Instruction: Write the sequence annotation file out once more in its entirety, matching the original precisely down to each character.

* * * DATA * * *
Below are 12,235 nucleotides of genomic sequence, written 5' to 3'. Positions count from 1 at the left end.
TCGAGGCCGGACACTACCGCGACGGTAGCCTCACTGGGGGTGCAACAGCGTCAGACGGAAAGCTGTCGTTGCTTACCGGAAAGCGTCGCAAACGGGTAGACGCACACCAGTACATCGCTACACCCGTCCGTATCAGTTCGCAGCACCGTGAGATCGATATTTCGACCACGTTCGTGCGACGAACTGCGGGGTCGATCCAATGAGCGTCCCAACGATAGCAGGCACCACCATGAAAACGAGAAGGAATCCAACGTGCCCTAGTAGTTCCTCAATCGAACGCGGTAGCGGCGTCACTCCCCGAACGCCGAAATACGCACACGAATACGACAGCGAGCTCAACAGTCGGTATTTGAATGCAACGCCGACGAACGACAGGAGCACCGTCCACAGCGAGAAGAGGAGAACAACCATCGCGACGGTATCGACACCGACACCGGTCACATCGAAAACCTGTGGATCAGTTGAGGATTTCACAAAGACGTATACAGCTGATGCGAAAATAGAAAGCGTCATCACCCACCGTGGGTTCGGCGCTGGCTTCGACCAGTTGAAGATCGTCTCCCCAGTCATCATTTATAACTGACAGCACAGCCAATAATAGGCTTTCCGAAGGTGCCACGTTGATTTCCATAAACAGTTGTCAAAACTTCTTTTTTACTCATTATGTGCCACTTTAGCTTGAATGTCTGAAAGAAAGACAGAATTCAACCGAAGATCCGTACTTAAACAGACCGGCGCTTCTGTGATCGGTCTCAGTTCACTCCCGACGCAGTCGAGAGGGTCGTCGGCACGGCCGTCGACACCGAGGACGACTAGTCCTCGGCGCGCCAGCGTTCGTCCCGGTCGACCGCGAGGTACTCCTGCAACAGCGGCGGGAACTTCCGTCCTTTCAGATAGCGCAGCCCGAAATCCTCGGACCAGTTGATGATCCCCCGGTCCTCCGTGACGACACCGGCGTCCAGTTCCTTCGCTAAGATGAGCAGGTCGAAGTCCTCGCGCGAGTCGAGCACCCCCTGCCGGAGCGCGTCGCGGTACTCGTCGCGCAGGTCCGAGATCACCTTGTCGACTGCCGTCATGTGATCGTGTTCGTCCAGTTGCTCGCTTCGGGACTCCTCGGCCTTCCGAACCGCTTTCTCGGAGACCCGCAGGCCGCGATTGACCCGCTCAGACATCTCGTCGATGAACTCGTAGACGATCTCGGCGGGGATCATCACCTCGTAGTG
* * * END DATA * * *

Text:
Below are 12,235 nucleotides of genomic sequence, written 5' to 3'. Positions count from 1 at the left end.
TCGAGGCCGGACACTACCGCGACGGTAGCCTCACTGGGGGTGCAACAGCGTCAGACGGAAAGCTGTCGTTGCTTACCGGAAAGCGTCGCAAACGGGTAGACGCACACCAGTACATCGCTACACCCGTCCGTATCAGTTCGCAGCACCGTGAGATCGATATTTCGACCACGTTCGTGCGACGAACTGCGGGGTCGATCCAATGAGCGTCCCAACGATAGCAGGCACCACCATGAAAACGAGAAGGAATCCAACGTGCCCTAGTAGTTCCTCAATCGAACGCGGTAGCGGCGTCACTCCCCGAACGCCGAAATACGCACACGAATACGACAGCGAGCTCAACAGTCGGTATTTGAATGCAACGCCGACGAACGACAGGAGCACCGTCCACAGCGAGAAGAGGAGAACAACCATCGCGACGGTATCGACACCGACACCGGTCACATCGAAAACCTGTGGATCAGTTGAGGATTTCACAAAGACGTATACAGCTGATGCGAAAATAGAAAGCGTCATCACCCACCGTGGGTTCGGCGCTGGCTTCGACCAGTTGAAGATCGTCTCCCCAGTCATCATTTATAACTGACAGCACAGCCAATAATAGGCTTTCCGAAGGTGCCACGTTGATTTCCATAAACAGTTGTCAAAACTTCTTTTTTACTCATTATGTGCCACTTTAGCTTGAATGTCTGAAAGAAAGACAGAATTCAACCGAAGATCCGTACTTAAACAGACCGGCGCTTCTGTGATCGGTCTCAGTTCACTCCCGACGCAGTCGAGAGGGTCGTCGGCACGGCCGTCGACACCGAGGACGACTAGTCCTCGGCGCGCCAGCGTTCGTCCCGGTCGACCGCGAGGTACTCCTGCAACAGCGGCGGGAACTTCCGTCCTTTCAGATAGCGCAGCCCGAAATCCTCGGACCAGTTGATGATCCCCCGGTCCTCCGTGACGACACCGGCGTCCAGTTCCTTCGCTAAGATGAGCAGGTCGAAGTCCTCGCGCGAGTCGAGCACCCCCTGCCGGAGCGCGTCGCGGTACTCGTCGCGCAGGTCCGAGATCACCTTGTCGACTGCCGTCATGTGATCGTGTTCGTCCAGTTGCTCGCTTCGGGACTCCTCGGCCTTCCGAACCGCTTTCTCGGAGACCCGCAGGCCGCGATTGACCCGCTCAGACATCTCGTCGATGAACTCGTAGACGATCTCGGCGGGGATCATCACCTCGTAGTG